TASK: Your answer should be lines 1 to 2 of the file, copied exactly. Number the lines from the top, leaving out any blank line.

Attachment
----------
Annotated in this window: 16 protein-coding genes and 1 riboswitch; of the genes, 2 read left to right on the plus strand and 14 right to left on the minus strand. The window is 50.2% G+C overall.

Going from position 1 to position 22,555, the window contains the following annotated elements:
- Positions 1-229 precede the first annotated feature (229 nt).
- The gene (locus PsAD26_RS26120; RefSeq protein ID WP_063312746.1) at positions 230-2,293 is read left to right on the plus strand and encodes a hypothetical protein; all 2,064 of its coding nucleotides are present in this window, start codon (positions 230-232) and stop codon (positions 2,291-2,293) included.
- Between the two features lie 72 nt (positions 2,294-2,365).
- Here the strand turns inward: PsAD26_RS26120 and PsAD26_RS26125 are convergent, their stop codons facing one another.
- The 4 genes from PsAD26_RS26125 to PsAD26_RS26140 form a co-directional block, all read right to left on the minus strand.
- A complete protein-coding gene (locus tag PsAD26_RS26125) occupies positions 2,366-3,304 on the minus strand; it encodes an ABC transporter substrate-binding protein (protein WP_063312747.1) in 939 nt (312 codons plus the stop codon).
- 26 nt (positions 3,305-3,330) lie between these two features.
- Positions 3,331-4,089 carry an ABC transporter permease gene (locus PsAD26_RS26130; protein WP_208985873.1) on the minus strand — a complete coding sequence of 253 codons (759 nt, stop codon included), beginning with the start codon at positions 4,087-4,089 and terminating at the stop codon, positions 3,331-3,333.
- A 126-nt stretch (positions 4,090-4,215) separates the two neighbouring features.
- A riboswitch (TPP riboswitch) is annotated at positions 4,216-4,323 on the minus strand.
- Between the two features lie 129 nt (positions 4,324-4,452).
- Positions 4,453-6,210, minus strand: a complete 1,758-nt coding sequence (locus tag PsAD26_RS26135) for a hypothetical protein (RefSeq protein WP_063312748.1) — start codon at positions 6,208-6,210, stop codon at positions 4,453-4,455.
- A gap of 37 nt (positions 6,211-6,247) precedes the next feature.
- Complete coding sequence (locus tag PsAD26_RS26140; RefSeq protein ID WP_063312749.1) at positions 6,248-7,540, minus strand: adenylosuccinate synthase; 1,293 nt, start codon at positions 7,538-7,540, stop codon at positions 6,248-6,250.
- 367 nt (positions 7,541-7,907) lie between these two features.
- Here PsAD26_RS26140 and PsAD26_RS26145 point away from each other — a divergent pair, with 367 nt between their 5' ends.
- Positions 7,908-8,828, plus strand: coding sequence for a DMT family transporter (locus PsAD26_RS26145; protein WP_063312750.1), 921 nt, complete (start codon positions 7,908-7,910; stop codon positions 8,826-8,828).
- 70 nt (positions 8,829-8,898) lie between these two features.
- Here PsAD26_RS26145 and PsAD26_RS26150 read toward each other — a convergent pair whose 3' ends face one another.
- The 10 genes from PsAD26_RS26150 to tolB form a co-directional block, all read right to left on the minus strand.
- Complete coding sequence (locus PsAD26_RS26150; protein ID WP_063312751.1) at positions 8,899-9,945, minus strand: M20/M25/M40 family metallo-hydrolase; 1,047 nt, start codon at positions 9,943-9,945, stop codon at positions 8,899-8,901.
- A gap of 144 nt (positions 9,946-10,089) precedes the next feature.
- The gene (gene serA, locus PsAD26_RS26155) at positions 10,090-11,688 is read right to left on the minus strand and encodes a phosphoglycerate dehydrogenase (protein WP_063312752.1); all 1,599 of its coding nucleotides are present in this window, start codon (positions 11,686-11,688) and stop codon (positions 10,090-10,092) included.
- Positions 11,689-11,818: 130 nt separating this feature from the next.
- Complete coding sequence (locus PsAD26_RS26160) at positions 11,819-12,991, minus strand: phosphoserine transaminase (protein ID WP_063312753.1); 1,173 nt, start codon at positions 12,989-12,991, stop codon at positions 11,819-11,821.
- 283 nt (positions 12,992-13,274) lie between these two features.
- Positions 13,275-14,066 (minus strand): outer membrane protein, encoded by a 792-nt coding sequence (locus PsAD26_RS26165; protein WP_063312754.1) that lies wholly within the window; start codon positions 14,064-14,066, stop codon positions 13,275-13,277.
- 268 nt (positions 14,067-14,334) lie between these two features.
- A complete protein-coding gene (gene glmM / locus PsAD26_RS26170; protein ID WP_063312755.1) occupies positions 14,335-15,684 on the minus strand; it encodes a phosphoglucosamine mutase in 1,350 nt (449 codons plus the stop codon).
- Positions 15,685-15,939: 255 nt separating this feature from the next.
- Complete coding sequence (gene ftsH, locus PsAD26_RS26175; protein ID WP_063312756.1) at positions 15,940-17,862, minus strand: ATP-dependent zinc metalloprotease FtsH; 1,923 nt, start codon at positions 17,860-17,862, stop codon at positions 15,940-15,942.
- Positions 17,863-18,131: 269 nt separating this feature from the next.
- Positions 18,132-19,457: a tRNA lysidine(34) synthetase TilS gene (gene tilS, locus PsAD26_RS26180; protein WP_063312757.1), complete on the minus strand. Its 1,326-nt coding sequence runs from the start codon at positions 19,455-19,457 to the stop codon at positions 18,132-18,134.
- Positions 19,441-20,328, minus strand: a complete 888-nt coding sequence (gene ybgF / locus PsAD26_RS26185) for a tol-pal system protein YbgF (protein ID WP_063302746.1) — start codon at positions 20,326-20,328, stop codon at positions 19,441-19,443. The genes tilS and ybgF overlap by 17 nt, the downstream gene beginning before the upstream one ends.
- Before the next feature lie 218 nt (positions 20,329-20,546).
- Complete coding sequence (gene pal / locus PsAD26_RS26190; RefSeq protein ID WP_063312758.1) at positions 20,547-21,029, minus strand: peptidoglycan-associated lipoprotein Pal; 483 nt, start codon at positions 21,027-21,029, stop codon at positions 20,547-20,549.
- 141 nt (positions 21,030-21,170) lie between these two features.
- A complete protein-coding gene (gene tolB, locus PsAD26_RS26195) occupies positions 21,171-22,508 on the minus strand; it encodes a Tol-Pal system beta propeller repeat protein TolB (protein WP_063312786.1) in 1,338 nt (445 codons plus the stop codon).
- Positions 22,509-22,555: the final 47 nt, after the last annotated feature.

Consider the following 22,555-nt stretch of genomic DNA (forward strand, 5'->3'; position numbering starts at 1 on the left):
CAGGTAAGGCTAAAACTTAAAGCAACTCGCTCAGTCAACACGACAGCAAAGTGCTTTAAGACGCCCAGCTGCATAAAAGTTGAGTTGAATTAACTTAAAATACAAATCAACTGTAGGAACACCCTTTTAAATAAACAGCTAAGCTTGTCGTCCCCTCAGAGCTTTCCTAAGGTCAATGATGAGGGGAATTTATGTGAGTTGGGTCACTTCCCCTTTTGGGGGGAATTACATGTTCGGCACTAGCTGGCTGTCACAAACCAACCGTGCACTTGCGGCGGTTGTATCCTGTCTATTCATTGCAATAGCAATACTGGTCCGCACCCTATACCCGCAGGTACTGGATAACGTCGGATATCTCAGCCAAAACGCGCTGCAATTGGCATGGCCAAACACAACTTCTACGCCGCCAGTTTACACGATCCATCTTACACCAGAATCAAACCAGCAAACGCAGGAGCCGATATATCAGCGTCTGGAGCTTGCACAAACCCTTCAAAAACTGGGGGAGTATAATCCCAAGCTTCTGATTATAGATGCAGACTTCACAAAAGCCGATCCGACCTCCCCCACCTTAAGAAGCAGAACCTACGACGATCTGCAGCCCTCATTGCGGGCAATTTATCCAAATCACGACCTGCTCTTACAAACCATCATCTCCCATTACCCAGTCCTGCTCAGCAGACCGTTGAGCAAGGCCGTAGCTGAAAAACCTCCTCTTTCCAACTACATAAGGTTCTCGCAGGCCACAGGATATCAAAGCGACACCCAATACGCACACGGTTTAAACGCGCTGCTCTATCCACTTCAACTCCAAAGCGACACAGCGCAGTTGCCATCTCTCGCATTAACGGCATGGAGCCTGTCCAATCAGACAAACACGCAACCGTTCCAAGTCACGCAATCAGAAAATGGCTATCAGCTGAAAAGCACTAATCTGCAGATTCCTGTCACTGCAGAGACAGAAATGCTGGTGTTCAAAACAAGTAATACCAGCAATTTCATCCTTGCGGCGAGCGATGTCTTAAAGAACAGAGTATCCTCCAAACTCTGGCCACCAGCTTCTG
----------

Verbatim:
Annotated in this window: 16 protein-coding genes and 1 riboswitch; of the genes, 2 read left to right on the plus strand and 14 right to left on the minus strand. The window is 50.2% G+C overall.

Going from position 1 to position 22,555, the window contains the following annotated elements: